Renaissance Society and Stevanovich Institute design talk around exhibition

UChicago’s 100-year-old Renaissance Society recently teamed up with one of the University’s newest entities—the Stevanovich Institute on the Formation of Knowledge— for a discussion of how doubt permeates questions of identity, language, and what we know (or think we know) about sex and science.

Launched last year, the Stevanovich Institute investigates how knowledge has been shaped from antiquity until today. Researchers with the institute explore the contexts and conditions of the construction of knowledge across historical, cultural and scientific parameters.

The joint May 5 event, “On Doubt,” offered a chance to explore topics of mutual interest at the Renaissance Society and the Stevanovich Institute. The discussion was part of the Renaissance Society’s current exhibition, Between the Ticks of the Watch, running until June 26, which presents a platform for considering doubt as both a state of mind and a pragmatic tool.

“Doubt is an urge to think again, to question, to investigate … to pull at the loose threads of knowledge,” said Solveig Øvstebø, executive director of the Renaissance Society and curator of the exhibition.

“We were drawn to collaborate with the Renaissance Society [through the exhibit] because of the role of doubt as a generative force that spurs us on to question our assumptions, seek new avenues of inquiry and push the boundaries of knowledge,” said Macol Stewart Cerda, executive director of the Stevanovich Institute. “We are completely discipline-agnostic and bring together scientists, humanists, economists, artists, among many others.”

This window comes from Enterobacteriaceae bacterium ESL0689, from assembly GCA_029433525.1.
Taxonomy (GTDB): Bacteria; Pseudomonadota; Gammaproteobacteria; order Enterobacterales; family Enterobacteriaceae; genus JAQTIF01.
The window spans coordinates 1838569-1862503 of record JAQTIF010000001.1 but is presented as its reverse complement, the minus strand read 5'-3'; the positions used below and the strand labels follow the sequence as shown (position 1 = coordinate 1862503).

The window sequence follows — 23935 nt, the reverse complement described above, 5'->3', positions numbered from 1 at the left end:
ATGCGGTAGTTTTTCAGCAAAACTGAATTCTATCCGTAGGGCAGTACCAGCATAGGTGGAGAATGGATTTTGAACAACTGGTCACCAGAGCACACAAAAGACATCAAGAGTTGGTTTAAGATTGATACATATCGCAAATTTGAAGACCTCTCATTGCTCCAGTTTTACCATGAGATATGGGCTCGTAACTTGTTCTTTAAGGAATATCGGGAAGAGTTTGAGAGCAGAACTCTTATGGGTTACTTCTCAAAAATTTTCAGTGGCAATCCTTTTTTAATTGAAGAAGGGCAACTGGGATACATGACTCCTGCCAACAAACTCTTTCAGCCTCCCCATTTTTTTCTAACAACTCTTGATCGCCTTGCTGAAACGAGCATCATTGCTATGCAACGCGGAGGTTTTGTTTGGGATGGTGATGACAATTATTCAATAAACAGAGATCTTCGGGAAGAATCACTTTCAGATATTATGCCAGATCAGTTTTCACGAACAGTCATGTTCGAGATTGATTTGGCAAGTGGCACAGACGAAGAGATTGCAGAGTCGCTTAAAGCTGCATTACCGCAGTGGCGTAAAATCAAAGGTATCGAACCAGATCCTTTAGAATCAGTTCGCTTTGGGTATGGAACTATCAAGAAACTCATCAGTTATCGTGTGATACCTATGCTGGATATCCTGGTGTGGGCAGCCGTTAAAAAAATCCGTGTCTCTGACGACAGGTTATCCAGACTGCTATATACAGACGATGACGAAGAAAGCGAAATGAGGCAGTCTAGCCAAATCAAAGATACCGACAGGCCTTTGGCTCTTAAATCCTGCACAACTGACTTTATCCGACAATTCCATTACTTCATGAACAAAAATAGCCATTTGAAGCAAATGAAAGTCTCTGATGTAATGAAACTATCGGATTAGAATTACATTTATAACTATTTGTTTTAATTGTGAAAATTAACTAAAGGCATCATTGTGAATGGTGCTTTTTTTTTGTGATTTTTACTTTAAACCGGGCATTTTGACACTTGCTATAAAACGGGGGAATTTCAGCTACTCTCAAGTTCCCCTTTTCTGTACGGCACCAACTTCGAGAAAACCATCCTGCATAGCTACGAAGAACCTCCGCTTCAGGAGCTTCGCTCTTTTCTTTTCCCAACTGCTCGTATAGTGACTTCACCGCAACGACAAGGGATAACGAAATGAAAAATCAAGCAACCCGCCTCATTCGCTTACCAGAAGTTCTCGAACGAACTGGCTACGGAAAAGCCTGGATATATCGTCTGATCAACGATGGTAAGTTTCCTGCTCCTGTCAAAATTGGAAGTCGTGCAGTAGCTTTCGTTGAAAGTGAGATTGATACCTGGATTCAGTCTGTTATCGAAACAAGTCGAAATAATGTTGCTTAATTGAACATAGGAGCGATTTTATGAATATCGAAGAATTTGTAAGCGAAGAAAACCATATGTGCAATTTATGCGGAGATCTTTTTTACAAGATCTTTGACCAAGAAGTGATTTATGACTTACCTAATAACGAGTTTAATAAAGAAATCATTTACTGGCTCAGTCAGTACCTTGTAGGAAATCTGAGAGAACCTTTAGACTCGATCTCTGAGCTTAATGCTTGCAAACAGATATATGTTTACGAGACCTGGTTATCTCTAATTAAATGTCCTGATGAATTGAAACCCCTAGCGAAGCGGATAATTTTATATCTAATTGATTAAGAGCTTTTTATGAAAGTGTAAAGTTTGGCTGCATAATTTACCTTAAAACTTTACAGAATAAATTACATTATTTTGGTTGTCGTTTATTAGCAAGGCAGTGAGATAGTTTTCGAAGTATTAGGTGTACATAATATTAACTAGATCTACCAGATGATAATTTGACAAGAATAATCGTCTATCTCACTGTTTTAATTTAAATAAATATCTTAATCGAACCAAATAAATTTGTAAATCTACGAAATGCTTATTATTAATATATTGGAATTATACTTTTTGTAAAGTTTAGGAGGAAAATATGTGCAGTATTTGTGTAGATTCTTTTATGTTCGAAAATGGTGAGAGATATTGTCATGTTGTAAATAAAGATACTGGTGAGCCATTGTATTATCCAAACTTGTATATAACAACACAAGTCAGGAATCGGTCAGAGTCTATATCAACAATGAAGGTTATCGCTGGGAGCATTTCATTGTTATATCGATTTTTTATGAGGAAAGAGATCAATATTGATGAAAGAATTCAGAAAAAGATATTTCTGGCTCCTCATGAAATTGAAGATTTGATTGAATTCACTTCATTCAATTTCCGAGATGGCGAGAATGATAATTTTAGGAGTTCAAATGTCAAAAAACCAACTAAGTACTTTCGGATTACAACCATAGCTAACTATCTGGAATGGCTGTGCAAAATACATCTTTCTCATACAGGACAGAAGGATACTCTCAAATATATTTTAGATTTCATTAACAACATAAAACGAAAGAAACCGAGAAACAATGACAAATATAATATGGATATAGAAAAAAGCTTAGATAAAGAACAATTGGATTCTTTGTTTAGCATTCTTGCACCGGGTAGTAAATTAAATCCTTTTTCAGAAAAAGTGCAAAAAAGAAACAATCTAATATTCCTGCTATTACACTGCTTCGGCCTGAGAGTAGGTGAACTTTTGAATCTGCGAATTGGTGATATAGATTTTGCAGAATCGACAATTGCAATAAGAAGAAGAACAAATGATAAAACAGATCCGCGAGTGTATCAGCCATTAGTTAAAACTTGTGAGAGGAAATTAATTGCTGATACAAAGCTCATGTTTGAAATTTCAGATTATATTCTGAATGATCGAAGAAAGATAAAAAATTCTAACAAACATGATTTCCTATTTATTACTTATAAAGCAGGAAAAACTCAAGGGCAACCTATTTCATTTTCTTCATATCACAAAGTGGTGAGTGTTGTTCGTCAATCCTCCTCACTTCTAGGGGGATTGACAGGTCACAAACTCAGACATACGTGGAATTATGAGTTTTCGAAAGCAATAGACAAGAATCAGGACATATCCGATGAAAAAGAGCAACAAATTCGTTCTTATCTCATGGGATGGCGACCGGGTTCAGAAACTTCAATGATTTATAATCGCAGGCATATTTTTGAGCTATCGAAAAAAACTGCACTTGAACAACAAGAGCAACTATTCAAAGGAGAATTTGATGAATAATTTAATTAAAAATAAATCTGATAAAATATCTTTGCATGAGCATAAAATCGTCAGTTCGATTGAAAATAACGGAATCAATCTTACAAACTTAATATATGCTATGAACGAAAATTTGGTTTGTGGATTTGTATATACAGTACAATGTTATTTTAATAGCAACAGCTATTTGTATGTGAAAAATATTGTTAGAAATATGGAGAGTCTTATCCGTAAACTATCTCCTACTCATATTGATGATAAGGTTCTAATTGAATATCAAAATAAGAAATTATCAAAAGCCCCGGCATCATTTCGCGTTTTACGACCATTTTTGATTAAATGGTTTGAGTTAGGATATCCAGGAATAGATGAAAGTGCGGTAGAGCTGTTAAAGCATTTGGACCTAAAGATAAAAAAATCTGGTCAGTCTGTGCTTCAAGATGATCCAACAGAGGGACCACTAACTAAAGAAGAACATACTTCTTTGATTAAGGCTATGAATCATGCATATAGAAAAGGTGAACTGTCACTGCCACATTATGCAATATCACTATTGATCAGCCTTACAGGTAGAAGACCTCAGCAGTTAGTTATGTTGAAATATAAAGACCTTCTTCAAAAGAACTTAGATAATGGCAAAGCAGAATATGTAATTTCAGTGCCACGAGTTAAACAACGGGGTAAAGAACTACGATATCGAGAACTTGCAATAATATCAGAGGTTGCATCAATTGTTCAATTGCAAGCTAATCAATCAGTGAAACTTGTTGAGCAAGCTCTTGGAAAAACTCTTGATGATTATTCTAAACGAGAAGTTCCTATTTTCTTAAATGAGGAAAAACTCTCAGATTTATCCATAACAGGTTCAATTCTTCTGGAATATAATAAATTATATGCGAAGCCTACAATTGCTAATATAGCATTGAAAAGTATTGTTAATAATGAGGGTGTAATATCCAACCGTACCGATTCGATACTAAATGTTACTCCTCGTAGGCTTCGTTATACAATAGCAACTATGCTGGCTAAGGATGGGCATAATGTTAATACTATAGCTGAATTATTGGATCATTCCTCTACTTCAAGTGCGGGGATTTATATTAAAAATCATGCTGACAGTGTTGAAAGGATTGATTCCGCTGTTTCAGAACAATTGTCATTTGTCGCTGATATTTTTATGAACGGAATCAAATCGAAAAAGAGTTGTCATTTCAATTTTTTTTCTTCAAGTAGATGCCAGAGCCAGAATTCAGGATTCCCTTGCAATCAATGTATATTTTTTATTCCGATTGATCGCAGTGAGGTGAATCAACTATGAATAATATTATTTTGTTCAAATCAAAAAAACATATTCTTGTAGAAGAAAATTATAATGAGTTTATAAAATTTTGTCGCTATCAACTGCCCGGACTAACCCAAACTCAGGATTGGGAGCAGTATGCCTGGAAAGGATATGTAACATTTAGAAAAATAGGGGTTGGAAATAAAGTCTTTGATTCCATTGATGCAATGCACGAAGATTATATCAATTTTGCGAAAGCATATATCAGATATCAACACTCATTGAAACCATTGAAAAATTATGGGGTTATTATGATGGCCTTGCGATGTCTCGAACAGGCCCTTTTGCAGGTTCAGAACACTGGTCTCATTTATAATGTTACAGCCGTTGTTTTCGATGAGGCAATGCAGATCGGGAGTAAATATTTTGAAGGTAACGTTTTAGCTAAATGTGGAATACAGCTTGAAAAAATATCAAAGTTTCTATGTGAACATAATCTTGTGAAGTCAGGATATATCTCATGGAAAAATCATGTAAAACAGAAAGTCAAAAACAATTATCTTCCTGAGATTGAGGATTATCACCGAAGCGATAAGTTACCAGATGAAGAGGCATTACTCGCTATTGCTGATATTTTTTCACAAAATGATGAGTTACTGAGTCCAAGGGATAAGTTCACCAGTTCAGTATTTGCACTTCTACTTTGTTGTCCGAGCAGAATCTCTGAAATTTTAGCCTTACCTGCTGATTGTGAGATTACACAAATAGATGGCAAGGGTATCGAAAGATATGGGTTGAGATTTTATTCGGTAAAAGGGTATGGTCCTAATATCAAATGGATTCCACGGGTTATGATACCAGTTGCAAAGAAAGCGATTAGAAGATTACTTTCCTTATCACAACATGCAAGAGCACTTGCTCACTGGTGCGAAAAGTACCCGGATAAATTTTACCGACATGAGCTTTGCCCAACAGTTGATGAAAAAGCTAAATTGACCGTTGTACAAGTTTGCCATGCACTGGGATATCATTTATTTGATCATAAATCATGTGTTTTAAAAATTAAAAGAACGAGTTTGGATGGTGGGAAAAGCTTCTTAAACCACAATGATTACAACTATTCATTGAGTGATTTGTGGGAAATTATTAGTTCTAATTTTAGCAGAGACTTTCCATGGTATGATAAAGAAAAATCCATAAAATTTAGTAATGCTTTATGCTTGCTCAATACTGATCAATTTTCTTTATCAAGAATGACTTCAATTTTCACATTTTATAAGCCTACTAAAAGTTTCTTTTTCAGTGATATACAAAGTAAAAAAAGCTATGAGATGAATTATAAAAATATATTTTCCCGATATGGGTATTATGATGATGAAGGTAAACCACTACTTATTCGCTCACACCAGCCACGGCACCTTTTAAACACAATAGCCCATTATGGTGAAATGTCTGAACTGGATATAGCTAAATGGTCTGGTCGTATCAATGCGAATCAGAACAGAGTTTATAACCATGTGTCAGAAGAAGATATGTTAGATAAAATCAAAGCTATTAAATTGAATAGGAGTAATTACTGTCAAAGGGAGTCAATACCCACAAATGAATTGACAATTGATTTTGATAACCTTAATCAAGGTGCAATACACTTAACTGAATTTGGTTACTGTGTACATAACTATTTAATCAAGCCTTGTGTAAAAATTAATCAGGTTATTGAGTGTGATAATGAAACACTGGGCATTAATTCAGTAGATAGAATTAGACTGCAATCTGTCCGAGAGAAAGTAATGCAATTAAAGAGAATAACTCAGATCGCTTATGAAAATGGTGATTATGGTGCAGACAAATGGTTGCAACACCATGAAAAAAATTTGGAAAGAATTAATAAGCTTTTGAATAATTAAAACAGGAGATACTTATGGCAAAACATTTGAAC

Doubt drives the scientific method because theories can neither be conclusively proven nor disproven, never beyond all possible doubt, said Robert J. Richards, Stevanovich Institute member and professor of the history of science and medicine, a presenter at the program. “The advancement of science works by conjecture and efforts at refutation of those conjectures … so most of the science of yesterday is probably doomed to fall into the wastebasket of the history of science,” Richards said.

Shadi Bartsch-Zimmer, another presenter, SIFK director, and professor of classics and gender studies, focused her remarks on human sexuality and gender studies. “The Greco-Roman model held that women were simply inferior, not fully developed versions of men,” she said. Over centuries, doubts led to one paradigm change after another regarding male and female bodies and gender roles.

“We may be on the cusp of a revolution where we are starting to doubt our current models,” she added. “Perhaps gender is not binary and does not exist on a continuum between male and female extremes. Instead, people might pick a spot on a two-dimensional grid.”

The third presenter, James Conant, professor of philosophy, discussed different ways doubt has been understood historically and in contemporary philosophy. “We must distinguish between forms of doubt that come up in everyday life, like are there UFOs, versus philosophical doubt,” he said. “And there are different kinds of philosophical doubt, too.”

Cartesian skepticism asks, how can I know things are as my senses present them to be? Kantian skepticism, on the other hand, asks, how can things even seem to be a certain way?

The topics discussed during the program and explored by the Renaissance Society’s exhibition are relevant today, at a time when doubt can be used constructively rather than seen as a negative force, Øvstebø said. “Where doubt does not exist, that’s where you’ll find trouble.”